When do you feel the burn?

Discussion in 'Beginners' started by andyR00, 12 Jul 2018.

  1. andyR00

    andyR00 Active Member

    What distance do you need to cycle before you feel you thighs/hamstrings/knees start to burn?

    So last week I was out most days, 20km cycle one day, the other around 10km, not far I know. By the end of the week I'm thinking I'm Lance Armstrong, legs feel strong etc. I am whizzing up any hills.

    Went out today and feel pretty rough, legs burning a bit after a km. Thinking to myself how can this be already.

    What's your story, I am sure you've probably been cycling for years and your legs are like machines but do you ever go out and feel like your starting from square one again?
    johnnyb47 likes this.
  2. cyberknight

    cyberknight Wibble

    Land of confusion
    If your not used to the distance it is probably your muscles getting used to the increased work load, the other day i was doing squats + step ups so the next day my legs were toast before i even got on the bike.
    johnnyb47 and dave r like this.
  3. dave r

    dave r Dunking Diddy Dave Pedalling Pensioner

    Holbrooks Coventry
    Yes, it often means I'm about to go down with something nasty, or I've been over doing things, either at home or on the bike.
  4. vickster

    vickster Legendary Member

    Warm up a little to start. Stretch after riding. Have rest days.?
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  5. OP

    andyR00 Active Member

    It's interesting how our bodies can feel ok and be pushed further and further but when you take a break for a few days the wear to your muscles/joints is still there.

    All to do with the chemicals the body produces under stress conditions and when that chemical high wears off you feel the damage.
    johnnyb47 likes this.
  6. ianrauk

    ianrauk Tattooed Beat Messiah

    Atop a Ti
    Some day's it's just hard work riding a bike. It's as simple as that.
    one day I can do a ride of silly distance at a fair old lick, another day a much shorter distance grinds my gears.
    iancity, Milzy, SpokeyDokey and 5 others like this.
  7. OP

    andyR00 Active Member

    johnnyb47 likes this.
  8. rugby bloke

    rugby bloke Über Member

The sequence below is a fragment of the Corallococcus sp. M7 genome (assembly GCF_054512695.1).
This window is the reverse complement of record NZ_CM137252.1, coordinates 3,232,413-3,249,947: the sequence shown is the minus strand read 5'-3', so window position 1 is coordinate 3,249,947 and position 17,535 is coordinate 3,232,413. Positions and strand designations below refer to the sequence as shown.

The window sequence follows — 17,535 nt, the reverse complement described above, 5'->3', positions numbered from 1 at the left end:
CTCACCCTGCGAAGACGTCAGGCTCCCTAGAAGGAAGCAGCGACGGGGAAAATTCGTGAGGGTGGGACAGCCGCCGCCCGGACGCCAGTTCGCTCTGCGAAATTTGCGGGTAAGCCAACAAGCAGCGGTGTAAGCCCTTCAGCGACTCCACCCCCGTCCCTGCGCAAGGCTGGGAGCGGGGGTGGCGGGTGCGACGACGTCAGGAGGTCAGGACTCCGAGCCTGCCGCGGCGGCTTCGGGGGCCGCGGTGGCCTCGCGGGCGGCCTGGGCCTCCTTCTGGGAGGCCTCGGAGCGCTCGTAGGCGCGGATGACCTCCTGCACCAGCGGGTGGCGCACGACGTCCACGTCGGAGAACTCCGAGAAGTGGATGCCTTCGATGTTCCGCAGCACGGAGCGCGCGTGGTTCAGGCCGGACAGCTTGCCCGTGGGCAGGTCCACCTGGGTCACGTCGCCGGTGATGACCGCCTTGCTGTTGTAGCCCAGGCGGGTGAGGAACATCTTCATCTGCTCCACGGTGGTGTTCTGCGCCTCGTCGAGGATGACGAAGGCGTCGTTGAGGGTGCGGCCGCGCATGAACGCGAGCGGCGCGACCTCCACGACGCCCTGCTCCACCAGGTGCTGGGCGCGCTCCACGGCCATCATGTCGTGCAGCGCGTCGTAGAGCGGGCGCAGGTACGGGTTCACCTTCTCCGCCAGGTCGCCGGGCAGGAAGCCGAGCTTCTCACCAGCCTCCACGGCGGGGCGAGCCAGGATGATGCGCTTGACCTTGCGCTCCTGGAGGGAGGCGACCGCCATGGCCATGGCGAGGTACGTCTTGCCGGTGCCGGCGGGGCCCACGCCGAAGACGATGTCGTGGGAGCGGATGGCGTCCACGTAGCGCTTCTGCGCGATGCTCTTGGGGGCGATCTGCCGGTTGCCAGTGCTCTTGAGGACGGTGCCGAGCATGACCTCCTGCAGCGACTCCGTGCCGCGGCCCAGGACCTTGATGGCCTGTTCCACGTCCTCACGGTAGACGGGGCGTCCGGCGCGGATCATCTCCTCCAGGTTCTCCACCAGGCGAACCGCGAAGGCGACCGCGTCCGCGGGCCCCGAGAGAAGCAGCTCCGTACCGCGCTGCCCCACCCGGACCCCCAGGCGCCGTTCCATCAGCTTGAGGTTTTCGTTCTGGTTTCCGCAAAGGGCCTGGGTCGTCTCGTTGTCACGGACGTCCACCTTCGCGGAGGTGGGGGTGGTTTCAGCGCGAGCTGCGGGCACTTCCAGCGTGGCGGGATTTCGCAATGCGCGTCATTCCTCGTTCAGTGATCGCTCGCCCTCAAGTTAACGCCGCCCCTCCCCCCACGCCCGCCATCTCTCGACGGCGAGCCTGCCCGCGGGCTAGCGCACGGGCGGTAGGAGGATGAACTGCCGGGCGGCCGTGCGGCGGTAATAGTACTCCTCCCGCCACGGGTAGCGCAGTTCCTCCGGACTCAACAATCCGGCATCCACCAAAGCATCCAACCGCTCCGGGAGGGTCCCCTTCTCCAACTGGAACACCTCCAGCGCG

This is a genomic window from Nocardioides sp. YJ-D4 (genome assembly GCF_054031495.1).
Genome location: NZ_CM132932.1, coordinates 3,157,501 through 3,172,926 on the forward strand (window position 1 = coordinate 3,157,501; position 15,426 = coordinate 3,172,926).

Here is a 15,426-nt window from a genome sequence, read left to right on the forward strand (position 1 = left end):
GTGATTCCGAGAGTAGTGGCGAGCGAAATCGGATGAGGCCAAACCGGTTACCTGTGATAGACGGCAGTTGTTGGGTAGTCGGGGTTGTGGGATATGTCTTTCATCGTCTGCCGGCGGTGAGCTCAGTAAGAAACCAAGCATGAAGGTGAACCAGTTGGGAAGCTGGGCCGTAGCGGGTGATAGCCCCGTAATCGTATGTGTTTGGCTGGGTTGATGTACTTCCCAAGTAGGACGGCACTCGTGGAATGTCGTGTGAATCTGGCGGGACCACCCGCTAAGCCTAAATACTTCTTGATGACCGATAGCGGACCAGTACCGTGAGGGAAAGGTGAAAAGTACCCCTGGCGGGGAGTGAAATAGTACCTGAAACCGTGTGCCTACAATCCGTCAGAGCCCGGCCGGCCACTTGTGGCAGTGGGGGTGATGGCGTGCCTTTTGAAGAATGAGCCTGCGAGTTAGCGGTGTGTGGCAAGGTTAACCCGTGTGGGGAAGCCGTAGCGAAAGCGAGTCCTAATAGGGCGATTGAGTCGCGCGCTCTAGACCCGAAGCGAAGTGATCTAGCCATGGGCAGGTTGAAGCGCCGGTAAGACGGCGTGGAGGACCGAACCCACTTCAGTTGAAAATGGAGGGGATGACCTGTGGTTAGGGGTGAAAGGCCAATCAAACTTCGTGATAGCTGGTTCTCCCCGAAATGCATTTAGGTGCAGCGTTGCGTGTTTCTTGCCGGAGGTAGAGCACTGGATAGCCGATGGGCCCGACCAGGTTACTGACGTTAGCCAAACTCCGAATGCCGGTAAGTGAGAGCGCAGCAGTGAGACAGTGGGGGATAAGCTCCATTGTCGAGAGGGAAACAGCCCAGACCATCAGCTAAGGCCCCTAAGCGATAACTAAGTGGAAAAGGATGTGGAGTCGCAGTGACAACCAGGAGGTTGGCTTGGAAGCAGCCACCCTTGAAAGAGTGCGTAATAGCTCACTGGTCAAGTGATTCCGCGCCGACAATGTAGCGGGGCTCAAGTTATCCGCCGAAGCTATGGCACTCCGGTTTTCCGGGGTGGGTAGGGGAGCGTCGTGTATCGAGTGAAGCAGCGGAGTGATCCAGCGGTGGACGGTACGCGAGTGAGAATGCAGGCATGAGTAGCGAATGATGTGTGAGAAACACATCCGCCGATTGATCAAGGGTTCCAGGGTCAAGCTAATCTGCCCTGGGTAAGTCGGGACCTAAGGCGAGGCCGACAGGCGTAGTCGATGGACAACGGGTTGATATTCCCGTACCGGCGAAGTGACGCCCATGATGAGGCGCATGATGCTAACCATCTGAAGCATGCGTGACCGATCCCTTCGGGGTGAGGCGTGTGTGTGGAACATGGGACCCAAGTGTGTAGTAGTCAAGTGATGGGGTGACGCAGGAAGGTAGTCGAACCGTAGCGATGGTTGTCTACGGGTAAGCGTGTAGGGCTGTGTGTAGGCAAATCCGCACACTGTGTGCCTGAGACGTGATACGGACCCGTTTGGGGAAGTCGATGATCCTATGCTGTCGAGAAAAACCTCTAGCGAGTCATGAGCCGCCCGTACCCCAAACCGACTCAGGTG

On my recent trip to Spain I managed 5 hard days in the saddle, I guess just by focusing on each daily challenge. I then had 6 days out of the saddle before a 100km ride in the Surrey hills. At this stage the fatigue in my legs really kicked in and I had to drag myself around the ride.
    johnnyb47 and GuyBoden like this.
  9. OP

    andyR00 Active Member

    Exactly what I'm talking about. Strange how there can be such a delay in fatigue. But it's a real thing.
  10. ColinJ

    ColinJ It's a puzzle ...

    When I got back into cycling, aged 33, a 25 km ride with 400 m of climbing used to tire out my legs. So tired in fact that I would have to crawl up the stairs when I got home. 29 years later, it would take a 200 km ride with 2,500 m of climbing to tire my legs that much, and I would still be able to walk upstairs afterwards.

    You do get used to it! :okay:
  11. harrison_888

    harrison_888 Regular

    Distance wise, anything over 50miles really starts to hurt but that pain’s reducing as I ride more often. In terms of recovery, if I’m feeling fit, I can go out and do 70miles and feel ok for another one the next day. But if I’m shattered/run down/ill and try a gentle 16mile loop I can be dead for days. Being fit and feeling fit are seldom concurrent.

    Although to me “feeling the burn” is all about lactic build up in the leg muscles (climbs) rather than the distance before you feel tired. Hills are the enemy and anything over 15% is downright evil in my world. However I secretly love them and actually pride myself in being pretty decent in ascents :biggrin:

    It all gets easier the more you ride. [no sh*t Sherlock]
    iancity and johnnyb47 like this.
  12. SkipdiverJohn

    SkipdiverJohn Über Member

    Loads of things can cause you to feel knackered and run out of steam - not enough sleep, bad hydration in the heat, too much beer the night before, too many days activity with no recovery time.
    I had a very busy week, long hours of hard physical activity in high temperatures plus morning and evening bike rides on top. Yesterday I felt really knackered and my legs were just not interested in doing any more bike riding, so I avoided all avoidable physical activity and slept more hours than I usually would. Today my legs feel much better and the aches and pains in my arms and shoulders have also gone. I'd been overdoing it for several days on the trot and it had caught up with me, simple as that.
    Last edited: 14 Jul 2018
    LeetleGreyCells, Alan O and johnnyb47 like this.
  13. Alan O

    Alan O Über Member

    It varies enormously. Some days I can be out on a 30-40 mile ride and feel like I'm struggling all the way, but on others (like last Saturday) I can do 70 miles and still feel fresh at the end.
  14. OP

    andyR00 Active Member

    So physiologically why do you think that is.

    I think the body produces all kinds of natural painkillers at varies times that mask the pain whereas underneath we are really damaging our bodies?

    Is exercising not really like getting a suntan/burn?

    In other words it feels quite pleasant but really it's not good for you.
  15. smutchin

    smutchin Cat 6 Racer

    The Red Enclave
    Entirely depends on how hard you ride, doesn't it?

    I'm absolutely cooked at the end of a 10-mile TT, legs like rubber. On the other hand, I can ride a 200km audax and still feel reasonably fresh at the end.
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